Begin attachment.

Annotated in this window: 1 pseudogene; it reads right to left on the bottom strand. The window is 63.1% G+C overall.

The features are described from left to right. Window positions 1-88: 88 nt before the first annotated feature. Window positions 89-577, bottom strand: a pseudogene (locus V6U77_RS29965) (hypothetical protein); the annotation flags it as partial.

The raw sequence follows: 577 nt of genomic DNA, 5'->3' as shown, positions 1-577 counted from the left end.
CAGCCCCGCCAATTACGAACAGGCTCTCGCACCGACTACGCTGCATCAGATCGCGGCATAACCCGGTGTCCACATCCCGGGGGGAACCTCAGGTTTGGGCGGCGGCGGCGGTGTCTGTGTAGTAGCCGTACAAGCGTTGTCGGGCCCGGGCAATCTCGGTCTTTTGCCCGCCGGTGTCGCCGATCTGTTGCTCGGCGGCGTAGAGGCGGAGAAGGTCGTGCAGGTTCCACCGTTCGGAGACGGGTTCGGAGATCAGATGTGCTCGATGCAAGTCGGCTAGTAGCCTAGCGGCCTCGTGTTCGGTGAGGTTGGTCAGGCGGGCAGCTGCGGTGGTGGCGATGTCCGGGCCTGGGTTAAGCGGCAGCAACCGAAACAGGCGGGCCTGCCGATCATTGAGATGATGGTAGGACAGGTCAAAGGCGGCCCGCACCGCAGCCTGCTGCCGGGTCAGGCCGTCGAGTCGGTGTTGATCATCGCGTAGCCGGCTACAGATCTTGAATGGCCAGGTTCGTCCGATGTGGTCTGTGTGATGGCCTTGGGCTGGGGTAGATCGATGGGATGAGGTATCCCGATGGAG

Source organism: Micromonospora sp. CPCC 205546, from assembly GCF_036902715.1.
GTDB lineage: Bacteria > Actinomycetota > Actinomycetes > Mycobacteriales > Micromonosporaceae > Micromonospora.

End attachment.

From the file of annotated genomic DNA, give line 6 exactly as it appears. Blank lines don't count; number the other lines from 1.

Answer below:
GTDB lineage: Bacteria > Actinomycetota > Actinomycetes > Mycobacteriales > Micromonosporaceae > Micromonospora.